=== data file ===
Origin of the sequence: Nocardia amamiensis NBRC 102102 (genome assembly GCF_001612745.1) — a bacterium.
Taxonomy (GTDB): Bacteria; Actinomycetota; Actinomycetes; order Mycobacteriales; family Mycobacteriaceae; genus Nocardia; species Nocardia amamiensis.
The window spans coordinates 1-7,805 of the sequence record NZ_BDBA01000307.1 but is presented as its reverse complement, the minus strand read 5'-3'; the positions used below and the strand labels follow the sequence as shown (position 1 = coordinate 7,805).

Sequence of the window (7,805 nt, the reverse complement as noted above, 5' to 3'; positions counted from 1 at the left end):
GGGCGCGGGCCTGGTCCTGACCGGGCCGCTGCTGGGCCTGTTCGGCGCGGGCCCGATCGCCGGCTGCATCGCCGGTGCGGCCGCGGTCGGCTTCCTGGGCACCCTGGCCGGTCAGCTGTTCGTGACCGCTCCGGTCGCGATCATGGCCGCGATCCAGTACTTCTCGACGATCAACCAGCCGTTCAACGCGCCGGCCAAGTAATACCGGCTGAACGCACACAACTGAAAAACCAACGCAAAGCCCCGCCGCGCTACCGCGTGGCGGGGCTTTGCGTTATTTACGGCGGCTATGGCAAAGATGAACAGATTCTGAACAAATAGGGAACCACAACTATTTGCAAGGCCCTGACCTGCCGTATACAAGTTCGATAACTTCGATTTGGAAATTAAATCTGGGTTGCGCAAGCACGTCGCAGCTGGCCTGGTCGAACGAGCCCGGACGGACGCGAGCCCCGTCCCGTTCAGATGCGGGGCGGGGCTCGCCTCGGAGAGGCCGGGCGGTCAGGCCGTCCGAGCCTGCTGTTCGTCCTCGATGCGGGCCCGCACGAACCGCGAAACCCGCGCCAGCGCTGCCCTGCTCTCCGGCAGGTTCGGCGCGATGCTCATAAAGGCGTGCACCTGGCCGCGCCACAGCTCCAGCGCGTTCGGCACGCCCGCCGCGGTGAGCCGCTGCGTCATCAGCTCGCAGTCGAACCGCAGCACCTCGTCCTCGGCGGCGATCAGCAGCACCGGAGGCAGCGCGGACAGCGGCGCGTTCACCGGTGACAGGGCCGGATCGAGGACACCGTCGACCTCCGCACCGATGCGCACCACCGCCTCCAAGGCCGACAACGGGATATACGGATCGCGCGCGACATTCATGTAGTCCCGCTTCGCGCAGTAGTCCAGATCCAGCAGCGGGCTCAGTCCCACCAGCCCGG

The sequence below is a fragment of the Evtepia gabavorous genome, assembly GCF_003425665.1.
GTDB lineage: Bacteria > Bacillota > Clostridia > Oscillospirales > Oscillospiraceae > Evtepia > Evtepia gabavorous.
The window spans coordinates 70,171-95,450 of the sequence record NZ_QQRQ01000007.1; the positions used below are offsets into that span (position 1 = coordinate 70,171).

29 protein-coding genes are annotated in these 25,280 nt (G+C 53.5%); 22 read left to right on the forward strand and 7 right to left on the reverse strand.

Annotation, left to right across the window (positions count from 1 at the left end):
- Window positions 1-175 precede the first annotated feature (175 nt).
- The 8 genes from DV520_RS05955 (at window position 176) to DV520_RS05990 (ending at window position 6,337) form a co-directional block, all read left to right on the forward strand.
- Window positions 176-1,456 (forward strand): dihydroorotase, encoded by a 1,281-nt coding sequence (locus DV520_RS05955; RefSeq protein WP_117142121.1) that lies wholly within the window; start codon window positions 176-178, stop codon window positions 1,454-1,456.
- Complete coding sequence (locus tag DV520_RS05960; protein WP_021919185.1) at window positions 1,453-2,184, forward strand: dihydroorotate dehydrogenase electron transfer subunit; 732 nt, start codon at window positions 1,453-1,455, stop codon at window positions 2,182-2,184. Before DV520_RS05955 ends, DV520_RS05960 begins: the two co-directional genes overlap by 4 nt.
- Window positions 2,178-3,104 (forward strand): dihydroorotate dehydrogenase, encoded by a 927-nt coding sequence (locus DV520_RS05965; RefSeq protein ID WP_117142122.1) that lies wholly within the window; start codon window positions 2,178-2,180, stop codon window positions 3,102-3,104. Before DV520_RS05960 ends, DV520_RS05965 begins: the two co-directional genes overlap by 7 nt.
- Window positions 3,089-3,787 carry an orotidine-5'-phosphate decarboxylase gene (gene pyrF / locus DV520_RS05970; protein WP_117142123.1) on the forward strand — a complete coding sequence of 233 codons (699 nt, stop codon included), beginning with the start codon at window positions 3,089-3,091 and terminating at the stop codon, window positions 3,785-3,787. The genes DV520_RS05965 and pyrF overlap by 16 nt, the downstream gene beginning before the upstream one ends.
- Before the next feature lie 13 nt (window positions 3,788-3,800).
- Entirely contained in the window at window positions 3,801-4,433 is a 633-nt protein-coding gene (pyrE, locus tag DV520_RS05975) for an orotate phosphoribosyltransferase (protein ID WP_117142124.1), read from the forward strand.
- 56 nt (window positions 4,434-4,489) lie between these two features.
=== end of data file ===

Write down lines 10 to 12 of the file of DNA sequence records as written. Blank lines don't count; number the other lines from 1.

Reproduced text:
Annotation, left to right across the window (positions count from 1 at the left end):
- Window positions 1-175 precede the first annotated feature (175 nt).
- The 8 genes from DV520_RS05955 (at window position 176) to DV520_RS05990 (ending at window position 6,337) form a co-directional block, all read left to right on the forward strand.